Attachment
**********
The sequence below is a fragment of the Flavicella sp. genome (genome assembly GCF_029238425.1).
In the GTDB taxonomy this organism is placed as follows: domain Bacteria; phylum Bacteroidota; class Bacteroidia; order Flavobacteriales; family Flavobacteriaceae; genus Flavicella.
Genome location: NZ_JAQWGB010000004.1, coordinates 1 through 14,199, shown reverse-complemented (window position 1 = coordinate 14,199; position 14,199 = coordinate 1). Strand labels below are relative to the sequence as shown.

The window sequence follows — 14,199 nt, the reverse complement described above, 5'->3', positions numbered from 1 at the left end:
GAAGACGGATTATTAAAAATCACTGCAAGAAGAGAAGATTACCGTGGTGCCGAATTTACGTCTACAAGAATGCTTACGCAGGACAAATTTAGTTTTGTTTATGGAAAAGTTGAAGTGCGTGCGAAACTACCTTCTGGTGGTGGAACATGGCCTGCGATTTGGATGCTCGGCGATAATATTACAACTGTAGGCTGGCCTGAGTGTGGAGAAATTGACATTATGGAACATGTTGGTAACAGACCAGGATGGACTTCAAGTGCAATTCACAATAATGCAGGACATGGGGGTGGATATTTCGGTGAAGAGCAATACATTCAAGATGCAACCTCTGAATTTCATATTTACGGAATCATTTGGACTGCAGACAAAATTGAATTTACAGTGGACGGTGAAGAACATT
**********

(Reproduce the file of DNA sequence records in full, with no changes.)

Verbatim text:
The sequence below is a fragment of the Flavicella sp. genome (genome assembly GCF_029238425.1).
In the GTDB taxonomy this organism is placed as follows: domain Bacteria; phylum Bacteroidota; class Bacteroidia; order Flavobacteriales; family Flavobacteriaceae; genus Flavicella.
Genome location: NZ_JAQWGB010000004.1, coordinates 1 through 14,199, shown reverse-complemented (window position 1 = coordinate 14,199; position 14,199 = coordinate 1). Strand labels below are relative to the sequence as shown.

The window sequence follows — 14,199 nt, the reverse complement described above, 5'->3', positions numbered from 1 at the left end:
GAAGACGGATTATTAAAAATCACTGCAAGAAGAGAAGATTACCGTGGTGCCGAATTTACGTCTACAAGAATGCTTACGCAGGACAAATTTAGTTTTGTTTATGGAAAAGTTGAAGTGCGTGCGAAACTACCTTCTGGTGGTGGAACATGGCCTGCGATTTGGATGCTCGGCGATAATATTACAACTGTAGGCTGGCCTGAGTGTGGAGAAATTGACATTATGGAACATGTTGGTAACAGACCAGGATGGACTTCAAGTGCAATTCACAATAATGCAGGACATGGGGGTGGATATTTCGGTGAAGAGCAATACATTCAAGATGCAACCTCTGAATTTCATATTTACGGAATCATTTGGACTGCAGACAAAATTGAATTTACAGTGGACGGTGAAGAACATT